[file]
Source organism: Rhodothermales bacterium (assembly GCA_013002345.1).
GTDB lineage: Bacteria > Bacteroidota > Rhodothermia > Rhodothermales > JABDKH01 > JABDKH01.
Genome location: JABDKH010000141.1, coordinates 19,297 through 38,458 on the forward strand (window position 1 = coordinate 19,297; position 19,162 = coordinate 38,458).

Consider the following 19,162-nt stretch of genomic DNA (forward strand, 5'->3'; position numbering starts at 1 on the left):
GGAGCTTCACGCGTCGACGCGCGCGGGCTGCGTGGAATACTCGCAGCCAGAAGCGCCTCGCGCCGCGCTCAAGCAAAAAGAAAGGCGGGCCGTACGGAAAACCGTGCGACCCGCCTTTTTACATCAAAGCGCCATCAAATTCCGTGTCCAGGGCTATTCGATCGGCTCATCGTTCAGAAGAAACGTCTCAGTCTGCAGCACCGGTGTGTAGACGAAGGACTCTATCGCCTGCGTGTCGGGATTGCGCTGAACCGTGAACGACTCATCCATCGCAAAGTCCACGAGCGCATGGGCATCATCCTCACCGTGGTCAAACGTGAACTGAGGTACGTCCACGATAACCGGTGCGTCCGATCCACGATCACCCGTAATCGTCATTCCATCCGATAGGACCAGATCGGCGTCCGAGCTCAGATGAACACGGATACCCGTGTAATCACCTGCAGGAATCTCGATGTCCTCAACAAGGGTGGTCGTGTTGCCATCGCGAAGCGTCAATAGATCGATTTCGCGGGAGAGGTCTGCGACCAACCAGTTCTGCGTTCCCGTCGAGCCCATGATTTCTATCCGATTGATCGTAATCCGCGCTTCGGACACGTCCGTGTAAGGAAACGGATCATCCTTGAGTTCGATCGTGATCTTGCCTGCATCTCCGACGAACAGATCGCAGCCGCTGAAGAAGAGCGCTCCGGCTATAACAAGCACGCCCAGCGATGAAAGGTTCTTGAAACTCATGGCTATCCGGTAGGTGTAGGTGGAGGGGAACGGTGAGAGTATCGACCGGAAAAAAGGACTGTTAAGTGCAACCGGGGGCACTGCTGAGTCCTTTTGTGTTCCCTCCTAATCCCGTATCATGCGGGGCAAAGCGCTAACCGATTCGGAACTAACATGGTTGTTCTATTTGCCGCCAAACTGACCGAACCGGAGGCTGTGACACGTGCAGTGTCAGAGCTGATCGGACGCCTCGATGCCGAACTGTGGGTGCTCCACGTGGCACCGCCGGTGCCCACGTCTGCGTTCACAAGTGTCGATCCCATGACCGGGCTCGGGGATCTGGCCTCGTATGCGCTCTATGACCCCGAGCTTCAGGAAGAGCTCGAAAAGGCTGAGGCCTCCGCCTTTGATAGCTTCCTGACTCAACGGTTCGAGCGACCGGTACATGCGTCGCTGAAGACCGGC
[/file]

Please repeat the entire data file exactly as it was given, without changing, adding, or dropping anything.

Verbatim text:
Source organism: Rhodothermales bacterium (assembly GCA_013002345.1).
GTDB lineage: Bacteria > Bacteroidota > Rhodothermia > Rhodothermales > JABDKH01 > JABDKH01.
Genome location: JABDKH010000141.1, coordinates 19,297 through 38,458 on the forward strand (window position 1 = coordinate 19,297; position 19,162 = coordinate 38,458).

Consider the following 19,162-nt stretch of genomic DNA (forward strand, 5'->3'; position numbering starts at 1 on the left):
GGAGCTTCACGCGTCGACGCGCGCGGGCTGCGTGGAATACTCGCAGCCAGAAGCGCCTCGCGCCGCGCTCAAGCAAAAAGAAAGGCGGGCCGTACGGAAAACCGTGCGACCCGCCTTTTTACATCAAAGCGCCATCAAATTCCGTGTCCAGGGCTATTCGATCGGCTCATCGTTCAGAAGAAACGTCTCAGTCTGCAGCACCGGTGTGTAGACGAAGGACTCTATCGCCTGCGTGTCGGGATTGCGCTGAACCGTGAACGACTCATCCATCGCAAAGTCCACGAGCGCATGGGCATCATCCTCACCGTGGTCAAACGTGAACTGAGGTACGTCCACGATAACCGGTGCGTCCGATCCACGATCACCCGTAATCGTCATTCCATCCGATAGGACCAGATCGGCGTCCGAGCTCAGATGAACACGGATACCCGTGTAATCACCTGCAGGAATCTCGATGTCCTCAACAAGGGTGGTCGTGTTGCCATCGCGAAGCGTCAATAGATCGATTTCGCGGGAGAGGTCTGCGACCAACCAGTTCTGCGTTCCCGTCGAGCCCATGATTTCTATCCGATTGATCGTAATCCGCGCTTCGGACACGTCCGTGTAAGGAAACGGATCATCCTTGAGTTCGATCGTGATCTTGCCTGCATCTCCGACGAACAGATCGCAGCCGCTGAAGAAGAGCGCTCCGGCTATAACAAGCACGCCCAGCGATGAAAGGTTCTTGAAACTCATGGCTATCCGGTAGGTGTAGGTGGAGGGGAACGGTGAGAGTATCGACCGGAAAAAAGGACTGTTAAGTGCAACCGGGGGCACTGCTGAGTCCTTTTGTGTTCCCTCCTAATCCCGTATCATGCGGGGCAAAGCGCTAACCGATTCGGAACTAACATGGTTGTTCTATTTGCCGCCAAACTGACCGAACCGGAGGCTGTGACACGTGCAGTGTCAGAGCTGATCGGACGCCTCGATGCCGAACTGTGGGTGCTCCACGTGGCACCGCCGGTGCCCACGTCTGCGTTCACAAGTGTCGATCCCATGACCGGGCTCGGGGATCTGGCCTCGTATGCGCTCTATGACCCCGAGCTTCAGGAAGAGCTCGAAAAGGCTGAGGCCTCCGCCTTTGATAGCTTCCTGACTCAACGGTTCGAGCGACCGGTACATGCGTCGCTGAAGACCGGC